In 1809 when Coleridge was prompted to write about his time in Malta by the death of Sir Alexander Ball, the late Civil Commissioner whom he so much admired, he recorded that he regarded his stay on the Island as “in many respects the most memorable and instructive period of my life”.2 As those familiar with Coleridge’s history recall, Coleridge had arrived on Malta in May 1804 predominantly to liberate himself from opium dependency. Coleridge impressed Ball, whom he met shortly after his arrival. Coleridge originally replaced Edmond Chapman as under-secretary3 during the latter’s absence from Malta on the speculative corn mission, about which more will be said below. However, following the death of the Public Secretary and Treasurer, Alexander Macaulay, on 18th January 1805, Coleridge was appointed as a temporary replacement pending Chapman’s return to the Island, although he declined to act as Treasurer. In contrast to his role as under-secretary, the Public Secretaryship contained formal responsibilities and in taking on the position he assumed a post second in civil dignity to that of the Civil Commissioner. He thus found himself at the heart of government. The purpose of this article is to outline the legal, political, administrative and economic challenges encountered by the British administration in the period 1800-1809 in which Coleridge had assumed an important role, as well as to venture some comments about the coherence of British policy. Some limited observations on Coleridge’s contribution to the success of British rule at this time will also be advanced.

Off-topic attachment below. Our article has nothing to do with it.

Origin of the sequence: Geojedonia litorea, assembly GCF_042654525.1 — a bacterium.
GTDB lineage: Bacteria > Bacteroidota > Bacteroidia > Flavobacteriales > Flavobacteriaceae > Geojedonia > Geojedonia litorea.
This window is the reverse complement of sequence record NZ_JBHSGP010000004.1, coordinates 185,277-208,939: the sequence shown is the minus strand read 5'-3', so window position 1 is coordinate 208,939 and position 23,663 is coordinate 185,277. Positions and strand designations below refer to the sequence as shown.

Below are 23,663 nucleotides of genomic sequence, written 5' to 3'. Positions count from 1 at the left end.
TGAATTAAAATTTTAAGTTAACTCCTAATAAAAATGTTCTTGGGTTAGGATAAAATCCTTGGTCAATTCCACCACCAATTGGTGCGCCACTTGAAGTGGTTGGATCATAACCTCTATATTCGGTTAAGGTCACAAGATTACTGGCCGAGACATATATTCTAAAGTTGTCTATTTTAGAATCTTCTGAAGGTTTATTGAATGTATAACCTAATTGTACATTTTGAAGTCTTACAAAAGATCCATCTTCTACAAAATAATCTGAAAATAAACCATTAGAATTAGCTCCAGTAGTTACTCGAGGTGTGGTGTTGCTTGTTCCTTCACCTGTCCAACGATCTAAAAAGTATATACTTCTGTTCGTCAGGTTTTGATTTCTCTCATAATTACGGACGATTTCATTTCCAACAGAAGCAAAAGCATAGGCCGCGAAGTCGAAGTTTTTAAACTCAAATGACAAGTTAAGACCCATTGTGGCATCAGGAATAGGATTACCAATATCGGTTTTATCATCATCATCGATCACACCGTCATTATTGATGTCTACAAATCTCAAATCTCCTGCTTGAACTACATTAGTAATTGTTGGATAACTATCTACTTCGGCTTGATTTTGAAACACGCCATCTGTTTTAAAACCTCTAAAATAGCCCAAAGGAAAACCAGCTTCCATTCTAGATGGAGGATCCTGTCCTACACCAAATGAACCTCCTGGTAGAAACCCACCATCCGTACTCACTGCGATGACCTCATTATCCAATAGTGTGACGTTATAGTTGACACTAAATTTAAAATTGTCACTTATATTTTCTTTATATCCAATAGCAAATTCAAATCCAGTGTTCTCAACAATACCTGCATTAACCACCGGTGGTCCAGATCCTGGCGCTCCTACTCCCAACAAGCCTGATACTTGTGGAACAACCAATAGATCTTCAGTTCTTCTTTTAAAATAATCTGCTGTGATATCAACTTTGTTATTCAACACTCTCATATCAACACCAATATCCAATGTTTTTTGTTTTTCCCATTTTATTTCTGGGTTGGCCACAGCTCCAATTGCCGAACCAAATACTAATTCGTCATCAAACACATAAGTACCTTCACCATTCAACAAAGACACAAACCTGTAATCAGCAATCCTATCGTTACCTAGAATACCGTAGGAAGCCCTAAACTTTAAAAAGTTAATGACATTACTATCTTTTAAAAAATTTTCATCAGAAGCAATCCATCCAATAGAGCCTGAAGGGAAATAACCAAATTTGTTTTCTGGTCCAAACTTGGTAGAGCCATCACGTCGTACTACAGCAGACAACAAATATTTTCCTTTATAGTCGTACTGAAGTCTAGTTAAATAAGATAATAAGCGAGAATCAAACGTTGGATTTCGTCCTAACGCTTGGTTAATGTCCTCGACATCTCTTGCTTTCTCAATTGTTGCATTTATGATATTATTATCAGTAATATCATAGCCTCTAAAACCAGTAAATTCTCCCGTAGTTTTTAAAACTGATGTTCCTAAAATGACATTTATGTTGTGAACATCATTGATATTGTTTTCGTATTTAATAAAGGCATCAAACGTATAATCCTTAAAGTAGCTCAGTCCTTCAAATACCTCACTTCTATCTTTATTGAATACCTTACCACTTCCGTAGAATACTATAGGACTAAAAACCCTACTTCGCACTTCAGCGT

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|Published - 2007